Self-Help, by Lorrie Moore
8/10, an evocative collection of short stories with wonderful language but little story
I first heard of Lorrie Moore in a writing class, because of her short story "How To Become A Writer," included in this collection. It's a wry look at the writer's life in the second person ("Begin to wonder what you do write about. Or if you have anything to say. Or if there even is such a thing as a thing to say. Limit these thoughts to no more than ten minutes a day; like sit-ups, they can make you thin."), a format that most of the stories in this collection follow.
They're much more than just a gimmick, though. Moore has a real gift for language and description, real situations and three-dimensional characters. The stories are all rather depressing in tone, but the writing is lovely and immersive. Moore creates a world rich with detail, full of characters and places, and her eye for the important details is terrific.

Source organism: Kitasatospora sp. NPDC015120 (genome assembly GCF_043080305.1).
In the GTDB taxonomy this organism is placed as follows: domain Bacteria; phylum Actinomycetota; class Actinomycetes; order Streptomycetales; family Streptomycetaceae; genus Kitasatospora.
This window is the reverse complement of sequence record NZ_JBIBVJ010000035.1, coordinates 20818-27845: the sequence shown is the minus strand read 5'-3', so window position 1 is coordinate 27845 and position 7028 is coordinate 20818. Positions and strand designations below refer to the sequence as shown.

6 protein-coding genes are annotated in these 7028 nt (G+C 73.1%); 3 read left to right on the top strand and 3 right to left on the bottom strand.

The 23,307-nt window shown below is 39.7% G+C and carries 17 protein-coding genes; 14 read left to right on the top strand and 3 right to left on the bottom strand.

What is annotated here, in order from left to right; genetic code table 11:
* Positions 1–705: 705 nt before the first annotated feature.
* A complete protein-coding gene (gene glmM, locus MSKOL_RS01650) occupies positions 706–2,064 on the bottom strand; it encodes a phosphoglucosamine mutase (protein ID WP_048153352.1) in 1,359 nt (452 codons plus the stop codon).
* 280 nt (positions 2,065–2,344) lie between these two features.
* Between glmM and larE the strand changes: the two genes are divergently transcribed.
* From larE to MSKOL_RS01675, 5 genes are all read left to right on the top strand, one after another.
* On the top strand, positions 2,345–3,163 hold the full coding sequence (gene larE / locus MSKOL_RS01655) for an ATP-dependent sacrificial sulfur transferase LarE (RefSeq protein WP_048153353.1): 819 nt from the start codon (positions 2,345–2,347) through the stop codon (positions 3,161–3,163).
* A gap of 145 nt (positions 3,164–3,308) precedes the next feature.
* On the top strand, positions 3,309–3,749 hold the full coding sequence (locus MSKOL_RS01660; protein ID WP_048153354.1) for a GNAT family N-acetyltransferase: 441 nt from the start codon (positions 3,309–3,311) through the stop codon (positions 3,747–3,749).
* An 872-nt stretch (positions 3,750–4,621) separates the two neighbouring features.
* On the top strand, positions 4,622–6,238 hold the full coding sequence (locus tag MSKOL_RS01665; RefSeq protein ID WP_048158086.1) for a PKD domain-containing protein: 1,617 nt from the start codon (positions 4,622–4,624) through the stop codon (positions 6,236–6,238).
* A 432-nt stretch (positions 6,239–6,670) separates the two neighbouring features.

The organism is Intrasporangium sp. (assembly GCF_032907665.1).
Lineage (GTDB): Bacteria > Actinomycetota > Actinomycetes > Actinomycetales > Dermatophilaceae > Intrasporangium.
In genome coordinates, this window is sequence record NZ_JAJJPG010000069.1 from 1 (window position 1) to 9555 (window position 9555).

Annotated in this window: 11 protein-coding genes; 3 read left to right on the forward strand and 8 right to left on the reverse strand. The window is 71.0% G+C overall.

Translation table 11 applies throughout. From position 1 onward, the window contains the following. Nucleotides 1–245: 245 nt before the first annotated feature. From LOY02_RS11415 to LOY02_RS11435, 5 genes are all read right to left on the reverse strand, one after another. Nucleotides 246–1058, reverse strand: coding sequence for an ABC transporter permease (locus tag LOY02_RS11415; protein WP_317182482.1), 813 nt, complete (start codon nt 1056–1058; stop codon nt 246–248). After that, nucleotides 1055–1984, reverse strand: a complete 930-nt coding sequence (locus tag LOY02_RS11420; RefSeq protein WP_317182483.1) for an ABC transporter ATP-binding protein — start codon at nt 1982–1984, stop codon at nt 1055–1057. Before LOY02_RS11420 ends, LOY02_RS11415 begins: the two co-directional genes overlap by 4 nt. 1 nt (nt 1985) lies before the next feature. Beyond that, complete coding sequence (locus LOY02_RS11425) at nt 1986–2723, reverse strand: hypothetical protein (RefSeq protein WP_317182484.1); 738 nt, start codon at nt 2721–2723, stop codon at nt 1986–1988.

What I missed from this collection was some sense of resolution to the stories. Moore's characters move through their situations, changing and reacting, but their situations rarely come to any character resolution. While the stories themselves are engaging and quite well written, a real pleasure to read, none of them stayed with me long after reading the book.
To study the craft of writing, Moore is a great read. Learning how to pace a story, what details to include, how to build characters and situations, all of that is here in these stories. But it's harder to figure out what to take away from the stories. Don't worry too much about that and you'll enjoy this collection.